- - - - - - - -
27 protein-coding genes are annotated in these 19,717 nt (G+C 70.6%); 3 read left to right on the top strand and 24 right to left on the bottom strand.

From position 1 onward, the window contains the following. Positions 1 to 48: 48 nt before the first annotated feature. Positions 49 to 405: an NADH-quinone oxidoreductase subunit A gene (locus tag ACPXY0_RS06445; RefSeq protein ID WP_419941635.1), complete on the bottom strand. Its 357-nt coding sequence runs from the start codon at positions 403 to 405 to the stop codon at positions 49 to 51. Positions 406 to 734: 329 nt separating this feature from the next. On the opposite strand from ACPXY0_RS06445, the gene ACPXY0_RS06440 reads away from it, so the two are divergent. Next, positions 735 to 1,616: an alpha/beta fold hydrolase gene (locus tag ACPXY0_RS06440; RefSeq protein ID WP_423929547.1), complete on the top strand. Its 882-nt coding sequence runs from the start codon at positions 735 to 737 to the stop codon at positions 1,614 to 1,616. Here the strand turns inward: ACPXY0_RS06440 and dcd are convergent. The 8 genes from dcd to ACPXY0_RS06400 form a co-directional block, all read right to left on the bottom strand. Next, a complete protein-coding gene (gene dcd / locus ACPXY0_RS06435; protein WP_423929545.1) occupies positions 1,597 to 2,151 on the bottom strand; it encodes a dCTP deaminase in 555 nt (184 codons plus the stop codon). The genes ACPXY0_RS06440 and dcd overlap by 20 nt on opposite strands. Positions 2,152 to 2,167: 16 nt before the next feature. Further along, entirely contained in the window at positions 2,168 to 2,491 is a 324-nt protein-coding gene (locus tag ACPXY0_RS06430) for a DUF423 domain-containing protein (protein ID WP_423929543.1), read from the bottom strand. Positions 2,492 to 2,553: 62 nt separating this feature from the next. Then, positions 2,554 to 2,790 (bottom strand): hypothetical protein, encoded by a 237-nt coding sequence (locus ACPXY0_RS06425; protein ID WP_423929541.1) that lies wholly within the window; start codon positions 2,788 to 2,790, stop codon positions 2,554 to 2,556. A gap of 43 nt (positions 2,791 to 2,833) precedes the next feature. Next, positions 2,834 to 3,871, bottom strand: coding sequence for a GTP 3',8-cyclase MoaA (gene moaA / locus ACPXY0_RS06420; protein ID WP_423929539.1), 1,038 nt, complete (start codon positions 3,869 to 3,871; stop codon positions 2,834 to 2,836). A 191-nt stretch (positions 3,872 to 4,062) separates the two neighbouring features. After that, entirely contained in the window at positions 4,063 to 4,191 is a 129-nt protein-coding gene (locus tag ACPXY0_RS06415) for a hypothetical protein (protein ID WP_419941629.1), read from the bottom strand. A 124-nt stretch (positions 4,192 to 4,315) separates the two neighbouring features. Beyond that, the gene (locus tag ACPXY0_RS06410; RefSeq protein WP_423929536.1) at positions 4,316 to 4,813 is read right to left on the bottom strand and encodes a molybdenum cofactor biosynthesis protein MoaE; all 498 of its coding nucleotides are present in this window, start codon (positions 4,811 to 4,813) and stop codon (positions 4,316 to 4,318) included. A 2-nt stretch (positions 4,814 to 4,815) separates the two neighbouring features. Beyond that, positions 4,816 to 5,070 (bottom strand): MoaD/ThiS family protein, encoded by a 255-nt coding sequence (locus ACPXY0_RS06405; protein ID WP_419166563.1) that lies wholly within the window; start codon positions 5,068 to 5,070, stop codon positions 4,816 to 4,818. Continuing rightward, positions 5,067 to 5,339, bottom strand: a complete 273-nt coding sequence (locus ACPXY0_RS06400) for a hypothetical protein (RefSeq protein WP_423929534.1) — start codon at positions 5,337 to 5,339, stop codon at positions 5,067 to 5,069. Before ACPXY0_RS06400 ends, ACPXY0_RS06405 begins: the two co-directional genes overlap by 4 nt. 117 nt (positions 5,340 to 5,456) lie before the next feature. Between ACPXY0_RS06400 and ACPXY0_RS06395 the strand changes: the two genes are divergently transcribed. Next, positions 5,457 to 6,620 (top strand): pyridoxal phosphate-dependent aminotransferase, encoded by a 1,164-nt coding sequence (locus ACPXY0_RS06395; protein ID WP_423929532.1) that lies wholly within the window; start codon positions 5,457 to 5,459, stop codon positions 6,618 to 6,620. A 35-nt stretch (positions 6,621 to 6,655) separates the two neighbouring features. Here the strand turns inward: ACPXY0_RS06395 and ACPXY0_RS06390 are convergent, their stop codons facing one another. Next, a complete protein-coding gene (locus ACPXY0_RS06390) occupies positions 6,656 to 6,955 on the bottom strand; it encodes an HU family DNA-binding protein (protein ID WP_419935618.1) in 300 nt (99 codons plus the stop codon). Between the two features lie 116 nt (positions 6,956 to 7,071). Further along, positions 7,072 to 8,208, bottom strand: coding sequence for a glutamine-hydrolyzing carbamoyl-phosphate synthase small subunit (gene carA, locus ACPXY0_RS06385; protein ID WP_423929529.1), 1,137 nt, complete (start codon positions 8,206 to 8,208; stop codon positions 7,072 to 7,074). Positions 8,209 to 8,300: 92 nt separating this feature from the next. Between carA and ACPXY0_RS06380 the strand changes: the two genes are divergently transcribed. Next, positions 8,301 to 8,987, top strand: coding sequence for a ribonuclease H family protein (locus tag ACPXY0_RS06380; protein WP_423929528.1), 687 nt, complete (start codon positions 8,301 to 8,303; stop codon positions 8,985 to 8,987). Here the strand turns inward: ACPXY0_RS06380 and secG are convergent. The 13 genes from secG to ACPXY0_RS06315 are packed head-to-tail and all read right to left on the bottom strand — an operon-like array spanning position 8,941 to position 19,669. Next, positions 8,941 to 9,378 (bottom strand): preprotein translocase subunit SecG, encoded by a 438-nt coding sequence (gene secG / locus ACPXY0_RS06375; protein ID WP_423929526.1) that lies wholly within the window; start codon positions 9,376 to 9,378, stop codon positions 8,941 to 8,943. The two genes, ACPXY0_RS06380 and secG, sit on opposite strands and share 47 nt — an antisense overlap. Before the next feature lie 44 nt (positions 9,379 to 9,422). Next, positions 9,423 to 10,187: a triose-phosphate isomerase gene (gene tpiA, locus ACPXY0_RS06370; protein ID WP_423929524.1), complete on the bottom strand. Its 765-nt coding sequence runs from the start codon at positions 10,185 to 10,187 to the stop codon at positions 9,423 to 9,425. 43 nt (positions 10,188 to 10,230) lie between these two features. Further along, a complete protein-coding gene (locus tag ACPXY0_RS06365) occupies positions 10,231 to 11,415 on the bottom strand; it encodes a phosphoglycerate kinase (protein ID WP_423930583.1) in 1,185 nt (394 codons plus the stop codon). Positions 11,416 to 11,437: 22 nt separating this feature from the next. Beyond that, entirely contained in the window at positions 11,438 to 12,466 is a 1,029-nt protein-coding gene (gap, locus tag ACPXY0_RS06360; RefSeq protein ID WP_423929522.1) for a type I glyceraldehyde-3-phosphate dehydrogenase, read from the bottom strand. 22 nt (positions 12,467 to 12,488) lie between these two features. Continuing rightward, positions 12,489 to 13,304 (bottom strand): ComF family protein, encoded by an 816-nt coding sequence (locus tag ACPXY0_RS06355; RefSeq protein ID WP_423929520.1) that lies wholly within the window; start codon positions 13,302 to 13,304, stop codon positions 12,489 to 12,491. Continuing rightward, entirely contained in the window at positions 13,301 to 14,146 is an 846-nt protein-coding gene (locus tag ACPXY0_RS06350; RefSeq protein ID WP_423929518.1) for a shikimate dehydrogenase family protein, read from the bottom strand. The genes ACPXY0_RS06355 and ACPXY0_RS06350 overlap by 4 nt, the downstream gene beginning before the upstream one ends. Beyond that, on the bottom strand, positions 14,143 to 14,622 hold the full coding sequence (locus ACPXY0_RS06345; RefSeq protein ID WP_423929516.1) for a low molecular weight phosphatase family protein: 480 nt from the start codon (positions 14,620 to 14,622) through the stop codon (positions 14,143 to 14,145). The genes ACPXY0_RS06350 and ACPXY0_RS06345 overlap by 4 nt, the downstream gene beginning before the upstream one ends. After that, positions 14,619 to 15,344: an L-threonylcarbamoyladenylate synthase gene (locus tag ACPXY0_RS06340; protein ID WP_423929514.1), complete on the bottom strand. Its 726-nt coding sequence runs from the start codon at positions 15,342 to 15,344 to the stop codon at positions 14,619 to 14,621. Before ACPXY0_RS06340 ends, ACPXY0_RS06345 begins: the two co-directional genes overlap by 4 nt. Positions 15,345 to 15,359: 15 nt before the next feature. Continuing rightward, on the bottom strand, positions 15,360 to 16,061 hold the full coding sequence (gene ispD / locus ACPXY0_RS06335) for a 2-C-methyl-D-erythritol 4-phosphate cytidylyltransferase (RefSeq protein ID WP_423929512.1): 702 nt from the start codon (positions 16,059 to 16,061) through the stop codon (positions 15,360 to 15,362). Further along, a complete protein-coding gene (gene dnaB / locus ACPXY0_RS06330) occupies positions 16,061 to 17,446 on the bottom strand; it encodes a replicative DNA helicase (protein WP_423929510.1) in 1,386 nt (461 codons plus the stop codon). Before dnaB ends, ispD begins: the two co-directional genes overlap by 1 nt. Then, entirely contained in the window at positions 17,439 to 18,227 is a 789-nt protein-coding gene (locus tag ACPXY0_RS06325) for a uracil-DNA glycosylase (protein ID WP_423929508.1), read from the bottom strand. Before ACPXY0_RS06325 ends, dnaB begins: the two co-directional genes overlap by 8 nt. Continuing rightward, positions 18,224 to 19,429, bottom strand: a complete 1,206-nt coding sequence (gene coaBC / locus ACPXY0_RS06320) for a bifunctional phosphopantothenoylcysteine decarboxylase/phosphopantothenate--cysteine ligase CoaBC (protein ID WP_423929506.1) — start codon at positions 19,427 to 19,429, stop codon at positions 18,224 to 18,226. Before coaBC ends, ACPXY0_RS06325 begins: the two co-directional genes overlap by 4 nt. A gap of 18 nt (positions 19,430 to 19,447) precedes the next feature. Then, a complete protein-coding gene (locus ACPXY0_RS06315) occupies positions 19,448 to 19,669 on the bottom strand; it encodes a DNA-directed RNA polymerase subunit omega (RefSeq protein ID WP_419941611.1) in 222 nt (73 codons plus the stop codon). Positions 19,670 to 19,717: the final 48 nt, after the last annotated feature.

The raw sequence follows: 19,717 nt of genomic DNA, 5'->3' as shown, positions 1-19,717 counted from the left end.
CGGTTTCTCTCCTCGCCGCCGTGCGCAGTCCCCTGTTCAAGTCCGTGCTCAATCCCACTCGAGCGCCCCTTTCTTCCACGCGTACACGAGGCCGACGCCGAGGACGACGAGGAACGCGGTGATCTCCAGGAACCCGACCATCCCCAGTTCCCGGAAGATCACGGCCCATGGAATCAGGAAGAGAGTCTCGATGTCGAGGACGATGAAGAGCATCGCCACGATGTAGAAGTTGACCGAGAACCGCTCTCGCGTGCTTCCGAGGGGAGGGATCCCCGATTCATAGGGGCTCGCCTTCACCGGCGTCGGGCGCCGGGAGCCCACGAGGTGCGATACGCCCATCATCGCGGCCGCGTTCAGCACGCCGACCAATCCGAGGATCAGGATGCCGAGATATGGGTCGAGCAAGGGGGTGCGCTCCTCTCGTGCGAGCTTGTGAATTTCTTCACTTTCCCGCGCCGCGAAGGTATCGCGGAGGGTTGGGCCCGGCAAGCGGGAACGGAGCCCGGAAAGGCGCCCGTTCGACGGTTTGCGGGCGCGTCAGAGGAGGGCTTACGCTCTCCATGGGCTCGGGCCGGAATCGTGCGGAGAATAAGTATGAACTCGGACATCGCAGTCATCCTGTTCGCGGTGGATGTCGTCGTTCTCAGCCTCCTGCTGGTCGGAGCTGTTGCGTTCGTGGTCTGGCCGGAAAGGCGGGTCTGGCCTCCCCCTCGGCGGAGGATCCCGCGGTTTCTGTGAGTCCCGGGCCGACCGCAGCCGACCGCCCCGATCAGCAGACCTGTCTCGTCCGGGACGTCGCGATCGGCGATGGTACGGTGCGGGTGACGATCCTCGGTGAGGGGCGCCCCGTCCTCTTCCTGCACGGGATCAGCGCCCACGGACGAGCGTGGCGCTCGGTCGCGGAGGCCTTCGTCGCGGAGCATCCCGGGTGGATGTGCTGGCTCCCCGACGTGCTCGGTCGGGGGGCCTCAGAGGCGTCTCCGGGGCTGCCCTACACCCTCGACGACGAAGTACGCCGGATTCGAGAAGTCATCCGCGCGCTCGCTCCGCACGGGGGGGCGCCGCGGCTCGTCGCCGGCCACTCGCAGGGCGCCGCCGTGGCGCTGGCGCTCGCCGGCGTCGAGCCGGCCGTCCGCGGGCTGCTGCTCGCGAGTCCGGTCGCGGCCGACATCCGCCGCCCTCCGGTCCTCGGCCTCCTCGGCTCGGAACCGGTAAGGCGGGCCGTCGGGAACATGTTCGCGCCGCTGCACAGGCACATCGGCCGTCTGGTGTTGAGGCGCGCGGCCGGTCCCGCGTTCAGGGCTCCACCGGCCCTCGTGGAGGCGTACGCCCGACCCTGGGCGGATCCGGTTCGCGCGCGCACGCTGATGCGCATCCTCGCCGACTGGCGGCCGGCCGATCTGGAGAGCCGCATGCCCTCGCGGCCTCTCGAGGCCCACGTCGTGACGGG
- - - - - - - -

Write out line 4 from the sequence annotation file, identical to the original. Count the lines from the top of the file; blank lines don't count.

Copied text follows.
CGGTTTCTCTCCTCGCCGCCGTGCGCAGTCCCCTGTTCAAGTCCGTGCTCAATCCCACTCGAGCGCCCCTTTCTTCCACGCGTACACGAGGCCGACGCCGAGGACGACGAGGAACGCGGTGATCTCCAGGAACCCGACCATCCCCAGTTCCCGGAAGATCACGGCCCATGGAATCAGGAAGAGAGTCTCGATGTCGAGGACGATGAAGAGCATCGCCACGATGTAGAAGTTGACCGAGAACCGCTCTCGCGTGCTTCCGAGGGGAGGGATCCCCGATTCATAGGGGCTCGCCTTCACCGGCGTCGGGCGCCGGGAGCCCACGAGGTGCGATACGCCCATCATCGCGGCCGCGTTCAGCACGCCGACCAATCCGAGGATCAGGATGCCGAGATATGGGTCGAGCAAGGGGGTGCGCTCCTCTCGTGCGAGCTTGTGAATTTCTTCACTTTCCCGCGCCGCGAAGGTATCGCGGAGGGTTGGGCCCGGCAAGCGGGAACGGAGCCCGGAAAGGCGCCCGTTCGACGGTTTGCGGGCGCGTCAGAGGAGGGCTTACGCTCTCCATGGGCTCGGGCCGGAATCGTGCGGAGAATAAGTATGAACTCGGACATCGCAGTCATCCTGTTCGCGGTGGATGTCGTCGTTCTCAGCCTCCTGCTGGTCGGAGCTGTTGCGTTCGTGGTCTGGCCGGAAAGGCGGGTCTGGCCTCCCCCTCGGCGGAGGATCCCGCGGTTTCTGTGAGTCCCGGGCCGACCGCAGCCGACCGCCCCGATCAGCAGACCTGTCTCGTCCGGGACGTCGCGATCGGCGATGGTACGGTGCGGGTGACGATCCTCGGTGAGGGGCGCCCCGTCCTCTTCCTGCACGGGATCAGCGCCCACGGACGAGCGTGGCGCTCGGTCGCGGAGGCCTTCGTCGCGGAGCATCCCGGGTGGATGTGCTGGCTCCCCGACGTGCTCGGTCGGGGGGCCTCAGAGGCGTCTCCGGGGCTGCCCTACACCCTCGACGACGAAGTACGCCGGATTCGAGAAGTCATCCGCGCGCTCGCTCCGCACGGGGGGGCGCCGCGGCTCGTCGCCGGCCACTCGCAGGGCGCCGCCGTGGCGCTGGCGCTCGCCGGCGTCGAGCCGGCCGTCCGCGGGCTGCTGCTCGCGAGTCCGGTCGCGGCCGACATCCGCCGCCCTCCGGTCCTCGGCCTCCTCGGCTCGGAACCGGTAAGGCGGGCCGTCGGGAACATGTTCGCGCCGCTGCACAGGCACATCGGCCGTCTGGTGTTGAGGCGCGCGGCCGGTCCCGCGTTCAGGGCTCCACCGGCCCTCGTGGAGGCGTACGCCCGACCCTGGGCGGATCCGGTTCGCGCGCGCACGCTGATGCGCATCCTCGCCGACTGGCGGCCGGCCGATCTGGAGAGCCGCATGCCCTCGCGGCCTCTCGAGGCCCACGTCGTGACGGG